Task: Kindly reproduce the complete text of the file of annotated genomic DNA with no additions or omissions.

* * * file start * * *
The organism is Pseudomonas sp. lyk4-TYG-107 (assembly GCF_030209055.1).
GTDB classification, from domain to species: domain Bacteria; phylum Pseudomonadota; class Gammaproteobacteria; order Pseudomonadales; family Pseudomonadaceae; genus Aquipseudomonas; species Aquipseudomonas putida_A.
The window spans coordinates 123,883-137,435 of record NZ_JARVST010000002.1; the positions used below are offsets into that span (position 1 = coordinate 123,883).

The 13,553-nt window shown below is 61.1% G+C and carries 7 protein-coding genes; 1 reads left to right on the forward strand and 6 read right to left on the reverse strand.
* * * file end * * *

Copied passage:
The organism is Pseudomonas sp. lyk4-TYG-107 (assembly GCF_030209055.1).
GTDB classification, from domain to species: domain Bacteria; phylum Pseudomonadota; class Gammaproteobacteria; order Pseudomonadales; family Pseudomonadaceae; genus Aquipseudomonas; species Aquipseudomonas putida_A.
The window spans coordinates 123,883-137,435 of record NZ_JARVST010000002.1; the positions used below are offsets into that span (position 1 = coordinate 123,883).

The 13,553-nt window shown below is 61.1% G+C and carries 7 protein-coding genes; 1 reads left to right on the forward strand and 6 read right to left on the reverse strand.